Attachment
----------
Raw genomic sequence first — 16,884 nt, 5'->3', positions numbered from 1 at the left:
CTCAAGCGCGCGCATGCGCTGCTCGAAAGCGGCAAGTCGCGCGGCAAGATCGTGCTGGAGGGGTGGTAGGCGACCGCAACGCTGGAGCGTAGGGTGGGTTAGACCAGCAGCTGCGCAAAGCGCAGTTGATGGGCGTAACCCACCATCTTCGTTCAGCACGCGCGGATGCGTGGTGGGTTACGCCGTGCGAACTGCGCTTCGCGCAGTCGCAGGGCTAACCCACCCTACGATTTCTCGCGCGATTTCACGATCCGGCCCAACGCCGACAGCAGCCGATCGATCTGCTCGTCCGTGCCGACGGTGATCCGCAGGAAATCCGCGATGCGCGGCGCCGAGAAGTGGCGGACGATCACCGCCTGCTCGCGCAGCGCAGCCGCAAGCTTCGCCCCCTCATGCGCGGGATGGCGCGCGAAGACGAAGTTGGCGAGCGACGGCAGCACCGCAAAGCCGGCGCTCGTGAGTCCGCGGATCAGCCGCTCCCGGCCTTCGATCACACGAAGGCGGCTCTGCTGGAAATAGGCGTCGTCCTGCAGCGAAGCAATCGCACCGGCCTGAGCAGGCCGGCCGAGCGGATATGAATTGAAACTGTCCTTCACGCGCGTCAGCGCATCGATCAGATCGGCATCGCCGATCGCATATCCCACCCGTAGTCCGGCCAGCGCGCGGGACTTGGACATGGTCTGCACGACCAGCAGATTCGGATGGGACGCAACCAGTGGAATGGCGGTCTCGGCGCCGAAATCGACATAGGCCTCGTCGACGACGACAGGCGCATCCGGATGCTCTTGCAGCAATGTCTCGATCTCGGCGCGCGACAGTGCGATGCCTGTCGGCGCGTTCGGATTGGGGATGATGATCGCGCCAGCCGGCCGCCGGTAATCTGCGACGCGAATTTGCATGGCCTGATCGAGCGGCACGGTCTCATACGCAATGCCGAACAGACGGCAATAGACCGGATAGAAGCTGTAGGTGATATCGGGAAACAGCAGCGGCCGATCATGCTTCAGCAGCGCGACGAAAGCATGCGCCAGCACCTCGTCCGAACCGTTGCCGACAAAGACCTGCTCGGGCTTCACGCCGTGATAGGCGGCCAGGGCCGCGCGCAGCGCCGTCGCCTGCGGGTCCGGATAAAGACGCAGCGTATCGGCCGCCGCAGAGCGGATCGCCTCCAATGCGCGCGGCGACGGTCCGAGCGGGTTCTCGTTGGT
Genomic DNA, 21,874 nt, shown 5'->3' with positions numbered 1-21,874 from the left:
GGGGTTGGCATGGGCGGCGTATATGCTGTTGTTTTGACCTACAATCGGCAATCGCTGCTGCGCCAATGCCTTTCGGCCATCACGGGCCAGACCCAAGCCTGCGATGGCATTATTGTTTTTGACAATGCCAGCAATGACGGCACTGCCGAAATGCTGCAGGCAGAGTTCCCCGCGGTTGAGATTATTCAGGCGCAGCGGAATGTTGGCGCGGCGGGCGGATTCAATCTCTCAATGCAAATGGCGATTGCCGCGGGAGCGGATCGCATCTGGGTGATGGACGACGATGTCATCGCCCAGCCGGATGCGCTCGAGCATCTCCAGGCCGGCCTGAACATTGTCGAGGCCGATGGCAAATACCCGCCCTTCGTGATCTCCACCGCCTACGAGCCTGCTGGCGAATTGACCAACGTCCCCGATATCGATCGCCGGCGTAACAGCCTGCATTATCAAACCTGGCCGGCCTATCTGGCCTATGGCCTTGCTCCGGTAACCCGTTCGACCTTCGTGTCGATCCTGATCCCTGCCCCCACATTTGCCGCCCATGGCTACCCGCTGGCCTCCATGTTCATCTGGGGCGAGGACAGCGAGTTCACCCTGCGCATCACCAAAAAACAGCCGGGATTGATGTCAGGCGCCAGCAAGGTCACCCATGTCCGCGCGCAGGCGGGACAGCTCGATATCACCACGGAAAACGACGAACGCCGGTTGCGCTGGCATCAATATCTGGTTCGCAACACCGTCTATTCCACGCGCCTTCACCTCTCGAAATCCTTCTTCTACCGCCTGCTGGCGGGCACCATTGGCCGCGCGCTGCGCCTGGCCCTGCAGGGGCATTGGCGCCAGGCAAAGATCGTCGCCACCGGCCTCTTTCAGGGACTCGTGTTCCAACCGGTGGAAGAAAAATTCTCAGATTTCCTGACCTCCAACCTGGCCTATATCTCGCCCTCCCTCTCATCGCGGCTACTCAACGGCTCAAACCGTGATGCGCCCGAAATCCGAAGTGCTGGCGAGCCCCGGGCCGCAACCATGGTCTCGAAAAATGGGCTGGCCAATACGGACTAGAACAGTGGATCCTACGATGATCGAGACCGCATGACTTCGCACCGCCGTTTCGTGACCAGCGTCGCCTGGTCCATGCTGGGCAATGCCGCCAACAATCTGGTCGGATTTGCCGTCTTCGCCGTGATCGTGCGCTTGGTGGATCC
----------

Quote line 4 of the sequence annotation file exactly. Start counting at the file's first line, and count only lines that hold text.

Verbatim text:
GGGGTTGGCATGGGCGGCGTATATGCTGTTGTTTTGACCTACAATCGGCAATCGCTGCTGCGCCAATGCCTTTCGGCCATCACGGGCCAGACCCAAGCCTGCGATGGCATTATTGTTTTTGACAATGCCAGCAATGACGGCACTGCCGAAATGCTGCAGGCAGAGTTCCCCGCGGTTGAGATTATTCAGGCGCAGCGGAATGTTGGCGCGGCGGGCGGATTCAATCTCTCAATGCAAATGGCGATTGCCGCGGGAGCGGATCGCATCTGGGTGATGGACGACGATGTCATCGCCCAGCCGGATGCGCTCGAGCATCTCCAGGCCGGCCTGAACATTGTCGAGGCCGATGGCAAATACCCGCCCTTCGTGATCTCCACCGCCTACGAGCCTGCTGGCGAATTGACCAACGTCCCCGATATCGATCGCCGGCGTAACAGCCTGCATTATCAAACCTGGCCGGCCTATCTGGCCTATGGCCTTGCTCCGGTAACCCGTTCGACCTTCGTGTCGATCCTGATCCCTGCCCCCACATTTGCCGCCCATGGCTACCCGCTGGCCTCCATGTTCATCTGGGGCGAGGACAGCGAGTTCACCCTGCGCATCACCAAAAAACAGCCGGGATTGATGTCAGGCGCCAGCAAGGTCACCCATGTCCGCGCGCAGGCGGGACAGCTCGATATCACCACGGAAAACGACGAACGCCGGTTGCGCTGGCATCAATATCTGGTTCGCAACACCGTCTATTCCACGCGCCTTCACCTCTCGAAATCCTTCTTCTACCGCCTGCTGGCGGGCACCATTGGCCGCGCGCTGCGCCTGGCCCTGCAGGGGCATTGGCGCCAGGCAAAGATCGTCGCCACCGGCCTCTTTCAGGGACTCGTGTTCCAACCGGTGGAAGAAAAATTCTCAGATTTCCTGACCTCCAACCTGGCCTATATCTCGCCCTCCCTCTCATCGCGGCTACTCAACGGCTCAAACCGTGATGCGCCCGAAATCCGAAGTGCTGGCGAGCCCCGGGCCGCAACCATGGTCTCGAAAAATGGGCTGGCCAATACGGACTAGAACAGTGGATCCTACGATGATCGAGACCGCATGACTTCGCACCGCCGTTTCGTGACCAGCGTCGCCTGGTCCATGCTGGGCAATGCCGCCAACAATCTGGTCGGATTTGCCGTCTTCGCCGTGATCGTGCGCTTGGTGGATCC